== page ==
Putin’s Unsustainable Spending Spree

How the War in Ukraine Will Overheat the Russian Economy

After Russia invaded Ukraine in 2022, its economy seemed certain to suffer as a coalition of Ukraine’s allies, led by the United States, imposed an unprecedented program of sanctions. Many figures, including U.S. Treasury Secretary Janet Yellen and EU Sanctions Envoy David O’Sullivan, predicted that these would force Russian President Vladimir Putin to choose between the war and a struggling economy. But Russia’s economy has defied these predictions. Thanks to record state spending, the Russian economy will grow faster than the global economy in 2023. Whereas the latter is forecast by the IMF to grow by three percent, the former is predicted by the Russian government to grow by 3.5 percent. When the exact figures come in, Russia’s economic growth in 2023 will likely turn out to have exceeded three percent, and Putin will no doubt boast about this in speeches ahead of this spring’s presidential election.

Rather than signaling economic health, however, these figures are symptomatic of overheating. The Russian economy’s problems, in fact, are such that Putin is facing an impossible trilemma. His challenges are threefold: he must fund his ongoing war against Ukraine, maintain his populace’s living standards, and safeguard macroeconomic stability. Achieving the first and second goals will require higher spending, which will fuel inflation and thus prevent the achievement of the third goal. High oil and gas revenues, adept financial management by the Russian authorities, and lax enforcement of Western restrictions have all played their part in Russia’s economic growth, but they mask growing imbalances in the economy.

Ahead of the Russian election, Putin is unlikely to mention that over a third of Russia’s growth is due to the war, with defense-related industries flourishing at double-digit growth rates. Civilian industries, which are also involved in producing products for the front—such as footwear, clothing, and medicine—lag slightly behind. Russia’s bright 2023 economic landscape concealed dangerous tradeoffs made in pursuit of short-term gains. Even if Moscow’s financial leadership succeeds in cooling down the economy by the end of 2024, major problems caused by the war are inevitable. These include discontent over underfinanced public health, mounting shortages of tools and equipment due to the tightening sanctions regime, and major dislocations caused by mammoth investment in the defense industry. Future generations will pay a heavy price for the current state of affairs, although for now this is the last thing on the Kremlin’s mind.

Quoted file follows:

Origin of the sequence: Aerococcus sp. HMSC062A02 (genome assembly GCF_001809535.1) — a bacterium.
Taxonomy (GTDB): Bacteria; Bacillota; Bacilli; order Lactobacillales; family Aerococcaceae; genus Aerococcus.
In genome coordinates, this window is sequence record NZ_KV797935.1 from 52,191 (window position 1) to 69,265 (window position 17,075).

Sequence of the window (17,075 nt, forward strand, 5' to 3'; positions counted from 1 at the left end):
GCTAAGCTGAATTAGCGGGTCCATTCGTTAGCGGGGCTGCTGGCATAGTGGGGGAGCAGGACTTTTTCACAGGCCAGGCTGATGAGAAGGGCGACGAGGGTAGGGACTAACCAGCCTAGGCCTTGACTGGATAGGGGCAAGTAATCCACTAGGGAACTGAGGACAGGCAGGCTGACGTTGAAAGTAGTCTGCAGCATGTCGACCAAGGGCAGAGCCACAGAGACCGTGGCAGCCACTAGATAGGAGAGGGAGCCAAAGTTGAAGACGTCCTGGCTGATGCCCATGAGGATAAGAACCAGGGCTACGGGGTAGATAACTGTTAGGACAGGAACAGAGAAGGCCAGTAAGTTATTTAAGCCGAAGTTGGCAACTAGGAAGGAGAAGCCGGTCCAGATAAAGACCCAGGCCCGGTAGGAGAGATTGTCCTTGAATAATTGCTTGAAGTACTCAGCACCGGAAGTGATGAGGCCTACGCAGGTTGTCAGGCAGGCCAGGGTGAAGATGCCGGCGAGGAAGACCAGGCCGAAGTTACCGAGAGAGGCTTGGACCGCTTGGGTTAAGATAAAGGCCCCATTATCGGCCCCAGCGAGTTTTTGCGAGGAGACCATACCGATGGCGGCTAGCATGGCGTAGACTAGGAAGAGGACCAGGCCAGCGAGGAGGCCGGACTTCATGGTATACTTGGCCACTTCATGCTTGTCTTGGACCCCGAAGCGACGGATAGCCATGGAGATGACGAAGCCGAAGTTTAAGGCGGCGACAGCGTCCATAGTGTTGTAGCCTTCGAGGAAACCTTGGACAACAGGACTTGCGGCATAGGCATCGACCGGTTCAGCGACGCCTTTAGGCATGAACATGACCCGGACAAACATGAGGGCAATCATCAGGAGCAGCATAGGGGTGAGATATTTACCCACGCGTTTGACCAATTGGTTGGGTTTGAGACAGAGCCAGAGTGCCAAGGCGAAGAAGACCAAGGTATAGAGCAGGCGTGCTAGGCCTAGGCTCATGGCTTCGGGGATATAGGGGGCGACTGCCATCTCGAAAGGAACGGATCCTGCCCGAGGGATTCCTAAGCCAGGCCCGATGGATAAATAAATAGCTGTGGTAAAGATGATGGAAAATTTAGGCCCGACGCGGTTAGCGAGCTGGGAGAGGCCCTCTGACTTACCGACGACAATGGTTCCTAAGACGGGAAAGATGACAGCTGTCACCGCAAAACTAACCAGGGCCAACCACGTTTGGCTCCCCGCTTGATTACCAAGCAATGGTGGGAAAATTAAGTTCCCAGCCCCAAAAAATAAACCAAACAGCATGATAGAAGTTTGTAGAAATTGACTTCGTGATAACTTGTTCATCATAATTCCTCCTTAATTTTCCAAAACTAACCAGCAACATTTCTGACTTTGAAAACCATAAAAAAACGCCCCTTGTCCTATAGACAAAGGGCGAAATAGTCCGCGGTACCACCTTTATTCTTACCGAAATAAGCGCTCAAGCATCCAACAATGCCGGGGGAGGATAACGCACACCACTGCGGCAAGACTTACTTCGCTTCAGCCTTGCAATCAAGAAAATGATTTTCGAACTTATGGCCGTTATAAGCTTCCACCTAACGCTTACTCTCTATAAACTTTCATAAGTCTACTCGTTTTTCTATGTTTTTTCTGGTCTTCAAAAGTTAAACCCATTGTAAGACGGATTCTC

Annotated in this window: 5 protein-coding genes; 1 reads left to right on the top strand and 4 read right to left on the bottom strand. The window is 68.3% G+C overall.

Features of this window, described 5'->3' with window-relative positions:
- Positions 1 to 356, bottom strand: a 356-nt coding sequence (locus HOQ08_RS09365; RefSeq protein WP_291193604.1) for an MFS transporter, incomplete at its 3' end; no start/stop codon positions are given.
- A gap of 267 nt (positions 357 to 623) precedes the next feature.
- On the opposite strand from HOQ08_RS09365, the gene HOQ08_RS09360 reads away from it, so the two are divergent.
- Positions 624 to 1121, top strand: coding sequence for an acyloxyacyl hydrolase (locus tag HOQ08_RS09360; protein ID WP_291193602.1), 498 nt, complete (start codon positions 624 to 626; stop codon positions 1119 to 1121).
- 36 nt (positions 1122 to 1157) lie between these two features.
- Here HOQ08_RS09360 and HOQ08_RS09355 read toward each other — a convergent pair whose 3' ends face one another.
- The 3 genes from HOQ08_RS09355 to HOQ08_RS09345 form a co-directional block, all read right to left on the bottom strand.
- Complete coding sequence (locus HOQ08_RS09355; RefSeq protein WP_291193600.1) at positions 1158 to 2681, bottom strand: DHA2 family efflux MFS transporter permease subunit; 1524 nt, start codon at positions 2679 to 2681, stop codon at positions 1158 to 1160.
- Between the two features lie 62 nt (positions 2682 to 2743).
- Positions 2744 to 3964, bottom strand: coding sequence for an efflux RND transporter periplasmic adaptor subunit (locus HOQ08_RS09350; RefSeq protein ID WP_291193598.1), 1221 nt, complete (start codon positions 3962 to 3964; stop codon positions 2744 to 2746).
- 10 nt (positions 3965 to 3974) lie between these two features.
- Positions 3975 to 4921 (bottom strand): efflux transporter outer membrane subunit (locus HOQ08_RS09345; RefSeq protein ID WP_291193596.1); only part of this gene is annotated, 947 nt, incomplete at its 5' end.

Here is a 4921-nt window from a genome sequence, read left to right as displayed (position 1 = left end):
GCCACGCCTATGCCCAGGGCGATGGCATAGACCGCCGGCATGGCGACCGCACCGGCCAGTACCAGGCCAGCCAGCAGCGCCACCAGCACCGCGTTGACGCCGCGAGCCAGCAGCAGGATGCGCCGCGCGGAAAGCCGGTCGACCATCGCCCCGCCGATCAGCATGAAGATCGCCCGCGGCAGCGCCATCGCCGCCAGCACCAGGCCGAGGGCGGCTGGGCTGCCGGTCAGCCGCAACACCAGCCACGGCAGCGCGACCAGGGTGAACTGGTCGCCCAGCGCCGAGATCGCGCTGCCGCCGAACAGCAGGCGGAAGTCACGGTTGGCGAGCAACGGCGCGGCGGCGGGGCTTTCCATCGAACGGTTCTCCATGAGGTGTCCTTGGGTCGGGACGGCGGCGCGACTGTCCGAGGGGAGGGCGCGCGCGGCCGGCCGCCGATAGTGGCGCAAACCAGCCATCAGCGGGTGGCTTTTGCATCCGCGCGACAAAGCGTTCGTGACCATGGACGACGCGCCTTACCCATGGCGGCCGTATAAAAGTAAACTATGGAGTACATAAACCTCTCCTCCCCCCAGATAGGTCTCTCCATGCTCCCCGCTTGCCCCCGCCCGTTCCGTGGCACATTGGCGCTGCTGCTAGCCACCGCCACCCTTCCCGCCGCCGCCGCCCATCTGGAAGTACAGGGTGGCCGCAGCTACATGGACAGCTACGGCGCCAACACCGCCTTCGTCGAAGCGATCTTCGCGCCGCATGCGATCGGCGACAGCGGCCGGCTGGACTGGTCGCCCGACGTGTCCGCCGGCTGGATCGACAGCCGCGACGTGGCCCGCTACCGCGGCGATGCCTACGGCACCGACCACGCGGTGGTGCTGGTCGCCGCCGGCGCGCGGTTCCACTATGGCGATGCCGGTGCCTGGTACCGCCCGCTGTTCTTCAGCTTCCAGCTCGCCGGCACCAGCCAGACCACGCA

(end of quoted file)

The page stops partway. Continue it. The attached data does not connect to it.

The war has markedly changed the Russian economy. Moscow has had to adjust its policy to fund its armed conflict against Kyiv, maintaining its military apparatus and police force, and integrating the territories it has annexed from Ukraine. These priorities have necessitated significant spending commitments that collectively threaten Russia’s economic stability. The Kremlin will spend six percent of GDP (more than eight percent when combined with spending on national security) on the war in 2024. This is more than the 3.8 percent of GDP that the United States spent during the Iraq war, although it falls short of the prodigious sums the Soviet Union allocated during the years of stagnation and its invasion of Afghanistan (18 percent of GDP).

Military spending has even eclipsed social spending—currently less than five percent of GDP—for the first time in Russia’s post-Soviet history. This pivot toward a militarized economy threatens social and developmental needs. The four annexed regions of Ukraine have already received the equivalent of $18 billion, and in 2024 almost $5 billion is expected to be transferred from the federal budget to regional budgets. No other regions in Russia receive this level of investment, which only increases interregional inequality. Rather than restore dilapidated housing in Russia, the Kremlin prefers to spend money on building houses and roads in annexed territories, to replace the houses and roads that Russian troops destroyed during their brutal invasion.